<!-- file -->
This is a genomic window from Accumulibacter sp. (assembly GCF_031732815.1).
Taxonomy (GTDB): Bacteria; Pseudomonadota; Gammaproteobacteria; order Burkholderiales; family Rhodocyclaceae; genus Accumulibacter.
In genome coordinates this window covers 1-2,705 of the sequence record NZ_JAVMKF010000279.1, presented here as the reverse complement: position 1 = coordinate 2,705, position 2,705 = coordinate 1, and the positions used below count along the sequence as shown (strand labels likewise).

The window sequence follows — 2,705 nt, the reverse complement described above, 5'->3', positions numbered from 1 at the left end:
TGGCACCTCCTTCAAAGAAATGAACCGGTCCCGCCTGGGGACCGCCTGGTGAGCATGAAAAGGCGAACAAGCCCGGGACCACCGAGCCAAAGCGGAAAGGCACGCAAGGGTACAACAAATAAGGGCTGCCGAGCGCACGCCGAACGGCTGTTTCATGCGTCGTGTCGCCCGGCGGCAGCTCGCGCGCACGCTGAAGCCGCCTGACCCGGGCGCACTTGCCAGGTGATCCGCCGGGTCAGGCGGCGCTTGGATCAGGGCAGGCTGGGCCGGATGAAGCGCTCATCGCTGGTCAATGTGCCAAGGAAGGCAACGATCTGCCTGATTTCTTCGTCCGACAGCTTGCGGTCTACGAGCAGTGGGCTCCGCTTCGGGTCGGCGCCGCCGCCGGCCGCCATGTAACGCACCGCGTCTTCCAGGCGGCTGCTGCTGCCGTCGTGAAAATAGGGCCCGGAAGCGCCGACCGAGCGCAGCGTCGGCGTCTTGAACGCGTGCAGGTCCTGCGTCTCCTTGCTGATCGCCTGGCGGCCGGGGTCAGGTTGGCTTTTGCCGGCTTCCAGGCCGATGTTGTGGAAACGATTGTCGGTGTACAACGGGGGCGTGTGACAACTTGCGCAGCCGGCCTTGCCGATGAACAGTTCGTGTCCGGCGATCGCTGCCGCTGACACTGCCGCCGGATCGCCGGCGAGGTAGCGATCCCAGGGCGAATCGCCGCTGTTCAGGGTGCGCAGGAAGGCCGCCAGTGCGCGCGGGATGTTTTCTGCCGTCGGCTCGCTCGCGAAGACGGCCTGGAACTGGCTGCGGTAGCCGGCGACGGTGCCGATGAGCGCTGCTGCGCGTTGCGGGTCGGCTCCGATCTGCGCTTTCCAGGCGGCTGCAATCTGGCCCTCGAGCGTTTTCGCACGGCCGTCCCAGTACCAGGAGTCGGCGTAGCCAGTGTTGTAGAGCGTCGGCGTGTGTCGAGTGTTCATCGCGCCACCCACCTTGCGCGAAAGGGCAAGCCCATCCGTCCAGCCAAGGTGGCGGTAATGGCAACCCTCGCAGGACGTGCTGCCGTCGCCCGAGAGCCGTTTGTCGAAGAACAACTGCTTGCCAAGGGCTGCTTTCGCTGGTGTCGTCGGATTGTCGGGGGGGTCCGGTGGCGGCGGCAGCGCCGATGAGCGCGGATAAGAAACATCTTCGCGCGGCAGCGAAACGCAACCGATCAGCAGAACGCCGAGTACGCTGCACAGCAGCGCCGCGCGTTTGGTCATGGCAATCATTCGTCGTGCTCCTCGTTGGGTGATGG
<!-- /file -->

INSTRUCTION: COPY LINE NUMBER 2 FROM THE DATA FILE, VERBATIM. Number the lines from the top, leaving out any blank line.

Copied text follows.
Taxonomy (GTDB): Bacteria; Pseudomonadota; Gammaproteobacteria; order Burkholderiales; family Rhodocyclaceae; genus Accumulibacter.